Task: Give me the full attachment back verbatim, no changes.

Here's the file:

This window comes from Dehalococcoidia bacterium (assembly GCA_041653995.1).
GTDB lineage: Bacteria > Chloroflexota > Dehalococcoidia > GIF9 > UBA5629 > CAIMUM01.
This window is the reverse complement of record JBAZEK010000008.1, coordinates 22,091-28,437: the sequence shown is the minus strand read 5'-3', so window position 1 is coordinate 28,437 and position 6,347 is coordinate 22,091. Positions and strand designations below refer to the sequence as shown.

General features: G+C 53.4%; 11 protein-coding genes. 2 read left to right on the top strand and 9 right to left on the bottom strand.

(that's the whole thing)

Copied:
This window comes from Dehalococcoidia bacterium (assembly GCA_041653995.1).
GTDB lineage: Bacteria > Chloroflexota > Dehalococcoidia > GIF9 > UBA5629 > CAIMUM01.
This window is the reverse complement of record JBAZEK010000008.1, coordinates 22,091-28,437: the sequence shown is the minus strand read 5'-3', so window position 1 is coordinate 28,437 and position 6,347 is coordinate 22,091. Positions and strand designations below refer to the sequence as shown.

General features: G+C 53.4%; 11 protein-coding genes. 2 read left to right on the top strand and 9 right to left on the bottom strand.